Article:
IT firms are ripping off the government by charging more than twice the market rate for staff, according to a recruitment company. ReThink Recruitment said in a statement that IT outsourcers hire staff for about £700 a day before posting them to work on government contracts at a charge of up to £2,000 a day. Managing director Jon Butterfield said the public sector found it harder to control its staffing costs when it outsourced its project management to external consultants. The supply chain for key IT project skills was several tiers high, he said, and the link at every level was taking a cut. "The final rate the outsourcing provider bills the client is often several times the original price of the skill at the bottom of the chain." Unsurprisingly, Butterfield said the public sector could save money by doing its project management inhouse and hiring its staff direct from a recruitment supplier. Nevertheless, ReThink's statement said that project managers, business managers, technical architects, software consultants, programme managers and IT directors were all hired out by recruitment firms at a charge of between £600 and £650 a day. They would then be posted on government contracts between £1,200 and £2,000 a day. ®
What is "legacy"? It's worth remembering that a lot of systems were written in RAD (Rapid Application Development) tools such as PowerBuilder and Visual Basic in the nineties and this is now often undocumented legacy in small companies (and some not-so-small ones) - just as COBOL systems are in large enterprises.
Sony has launched a super-slim Walkman video MP3 player that's less than 1cm thick. The NW-A800 series features a 2in colour LCD screen and supports the widely-used MPEG 4 video format.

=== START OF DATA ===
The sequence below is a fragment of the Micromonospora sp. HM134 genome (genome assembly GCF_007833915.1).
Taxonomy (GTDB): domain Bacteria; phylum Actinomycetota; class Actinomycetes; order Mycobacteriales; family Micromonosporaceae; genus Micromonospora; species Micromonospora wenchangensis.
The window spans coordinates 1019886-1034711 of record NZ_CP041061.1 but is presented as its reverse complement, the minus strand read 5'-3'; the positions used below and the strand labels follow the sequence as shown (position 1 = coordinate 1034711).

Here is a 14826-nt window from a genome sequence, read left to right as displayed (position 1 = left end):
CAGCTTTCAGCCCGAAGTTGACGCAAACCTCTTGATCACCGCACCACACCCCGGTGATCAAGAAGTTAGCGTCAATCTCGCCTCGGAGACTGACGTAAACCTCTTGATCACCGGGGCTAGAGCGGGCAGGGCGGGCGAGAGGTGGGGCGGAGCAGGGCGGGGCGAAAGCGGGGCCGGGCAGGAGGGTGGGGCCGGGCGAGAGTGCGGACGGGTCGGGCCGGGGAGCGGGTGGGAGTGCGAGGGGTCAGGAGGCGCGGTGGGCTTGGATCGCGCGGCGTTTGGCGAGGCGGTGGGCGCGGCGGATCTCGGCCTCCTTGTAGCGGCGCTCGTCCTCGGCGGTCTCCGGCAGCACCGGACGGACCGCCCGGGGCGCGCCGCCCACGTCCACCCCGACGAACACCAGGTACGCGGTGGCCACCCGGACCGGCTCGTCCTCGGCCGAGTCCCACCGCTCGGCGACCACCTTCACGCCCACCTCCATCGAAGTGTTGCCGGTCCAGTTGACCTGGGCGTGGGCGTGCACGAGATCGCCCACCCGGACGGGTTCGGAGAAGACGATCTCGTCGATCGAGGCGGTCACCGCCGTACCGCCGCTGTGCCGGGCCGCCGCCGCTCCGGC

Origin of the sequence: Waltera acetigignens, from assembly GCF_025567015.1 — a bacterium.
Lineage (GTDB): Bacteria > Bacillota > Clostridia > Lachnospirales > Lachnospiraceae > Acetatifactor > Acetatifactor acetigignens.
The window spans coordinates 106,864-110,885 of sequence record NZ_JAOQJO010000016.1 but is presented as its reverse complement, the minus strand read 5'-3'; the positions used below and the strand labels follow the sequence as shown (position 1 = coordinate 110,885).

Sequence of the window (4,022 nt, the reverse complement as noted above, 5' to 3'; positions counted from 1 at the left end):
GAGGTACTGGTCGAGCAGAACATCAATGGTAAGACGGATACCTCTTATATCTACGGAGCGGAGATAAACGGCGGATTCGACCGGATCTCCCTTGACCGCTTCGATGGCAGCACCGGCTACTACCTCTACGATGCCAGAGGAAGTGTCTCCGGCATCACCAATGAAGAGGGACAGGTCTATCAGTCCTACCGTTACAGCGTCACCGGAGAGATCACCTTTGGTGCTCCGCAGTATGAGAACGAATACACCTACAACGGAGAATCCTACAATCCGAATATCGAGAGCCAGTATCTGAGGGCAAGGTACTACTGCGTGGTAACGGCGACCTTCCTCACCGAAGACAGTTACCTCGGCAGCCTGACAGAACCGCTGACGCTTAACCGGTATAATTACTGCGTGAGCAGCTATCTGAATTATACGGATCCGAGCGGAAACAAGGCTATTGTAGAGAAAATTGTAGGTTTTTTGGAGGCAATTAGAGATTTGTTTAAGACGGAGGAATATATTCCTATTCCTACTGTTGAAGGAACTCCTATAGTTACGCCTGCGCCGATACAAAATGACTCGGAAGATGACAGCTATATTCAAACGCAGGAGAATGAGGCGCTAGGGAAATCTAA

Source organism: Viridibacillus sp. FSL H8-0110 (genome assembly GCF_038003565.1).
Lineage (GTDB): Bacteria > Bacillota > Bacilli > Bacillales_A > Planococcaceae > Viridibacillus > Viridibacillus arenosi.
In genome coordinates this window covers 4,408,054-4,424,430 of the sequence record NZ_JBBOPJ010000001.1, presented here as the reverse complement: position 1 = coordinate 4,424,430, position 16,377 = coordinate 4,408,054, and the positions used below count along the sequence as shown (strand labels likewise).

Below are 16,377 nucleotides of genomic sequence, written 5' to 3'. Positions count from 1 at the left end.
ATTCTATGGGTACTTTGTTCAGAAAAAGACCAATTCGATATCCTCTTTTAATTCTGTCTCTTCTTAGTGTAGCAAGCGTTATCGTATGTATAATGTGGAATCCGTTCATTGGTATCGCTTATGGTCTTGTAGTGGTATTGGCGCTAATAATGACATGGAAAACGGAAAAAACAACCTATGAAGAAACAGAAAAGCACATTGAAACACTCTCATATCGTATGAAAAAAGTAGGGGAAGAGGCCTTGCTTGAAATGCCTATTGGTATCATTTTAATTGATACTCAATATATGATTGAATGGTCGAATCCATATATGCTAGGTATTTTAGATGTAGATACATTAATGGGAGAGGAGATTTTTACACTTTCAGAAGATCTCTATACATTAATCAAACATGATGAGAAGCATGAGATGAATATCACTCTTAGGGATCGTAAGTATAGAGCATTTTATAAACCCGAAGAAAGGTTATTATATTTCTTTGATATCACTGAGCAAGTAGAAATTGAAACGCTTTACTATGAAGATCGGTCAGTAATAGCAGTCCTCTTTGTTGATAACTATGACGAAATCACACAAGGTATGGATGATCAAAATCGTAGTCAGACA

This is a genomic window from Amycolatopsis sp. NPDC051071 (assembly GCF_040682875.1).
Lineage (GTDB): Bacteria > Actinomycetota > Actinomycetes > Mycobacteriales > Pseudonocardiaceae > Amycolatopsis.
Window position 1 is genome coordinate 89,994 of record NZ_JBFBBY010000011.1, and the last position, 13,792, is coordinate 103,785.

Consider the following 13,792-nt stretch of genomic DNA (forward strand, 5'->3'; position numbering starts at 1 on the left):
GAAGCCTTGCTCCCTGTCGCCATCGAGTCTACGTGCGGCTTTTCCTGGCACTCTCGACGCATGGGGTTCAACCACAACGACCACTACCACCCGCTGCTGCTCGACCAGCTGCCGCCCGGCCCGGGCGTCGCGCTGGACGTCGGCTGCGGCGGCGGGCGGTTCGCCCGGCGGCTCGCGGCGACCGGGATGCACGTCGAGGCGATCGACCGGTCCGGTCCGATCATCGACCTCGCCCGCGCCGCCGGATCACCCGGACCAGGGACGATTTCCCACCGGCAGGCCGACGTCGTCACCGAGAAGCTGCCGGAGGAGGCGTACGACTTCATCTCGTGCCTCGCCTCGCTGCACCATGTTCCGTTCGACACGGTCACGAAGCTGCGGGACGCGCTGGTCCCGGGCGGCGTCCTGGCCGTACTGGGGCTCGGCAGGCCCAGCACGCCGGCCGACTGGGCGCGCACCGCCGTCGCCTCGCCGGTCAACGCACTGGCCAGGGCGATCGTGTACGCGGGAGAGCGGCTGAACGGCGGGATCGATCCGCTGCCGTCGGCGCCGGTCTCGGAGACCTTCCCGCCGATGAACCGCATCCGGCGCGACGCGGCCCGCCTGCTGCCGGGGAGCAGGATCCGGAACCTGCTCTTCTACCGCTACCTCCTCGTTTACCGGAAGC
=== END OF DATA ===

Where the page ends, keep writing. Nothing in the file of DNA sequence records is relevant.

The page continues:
Mercury Telecommunications Ltd has been slapped down by Ofcom for incorrectly invoicing a customer in a dispute investigation run by Otelo. The process has left the company not only kicked out of Otelo (the investigating body), but unable to trade legally. Under the Communications Act 2003, all telecommunications companies are required to be members of an independent dispute resolution scheme (DRB), by joining up with either Otelo and Cisas. Customers in dispute with their telecommunications provider can complain to the organisation of which their provider is a member without being charged. Assuming the dispute is three months old and the company complaints procedure has been followed, the DRB gets involved and issues an invoice to the telecommunications company for the cost of the investigation - a set fee which is agreed by members each year. This fee is payable regardless of the validity of the complaint. Mercury's contention is that if a customer owes less than the fee (a figure which isn't officially public, but is widely known) they might as well file a spurious complaint on the basis that the telecommunications company is unlikely to let the complaint last three months and incur the greater cost of an investigation. Mercury issued an invoice to a complainant to recover its costs in what it considered a case of this type. But that is clearly in breach of the Act. As a result of this dispute, Mercury was kicked out of Otelo but, as it is legally required to be within a DRB, it applied for membership of Cisas. Unfortunately for Mercury, Cisas and Otelo have an agreement to inform each other of companies expelled from either scheme, and a policy of not granting membership to such companies - leaving Mercury with nowhere to go. Ofcom has now ruled that Mercury will have to concede to everything Otelo has claimed, and if it wants to continue trading it's going to have to pay up and play nicely. Mercury director Ian Burrow says the company is a victim of circumstance and at the mercy of a closed society of regulators and dispute resolution schemes which leaves small operators in an untenable position. With websites now providing information on how to make claims against telecommunications companies, and how to win those claims though careful manipulation of the rules, more people might be tempted to get what they can - making life very difficult for the small trader with the rules standing as they are. ®
Samsung has begun punching out 60nm 1Gb DDR 2 DRAM chips in volume, the company announced today, claiming it's the first memory maker to do so. It's offering the chip on 512MB, 1GB and 2GB DIMMs, it said.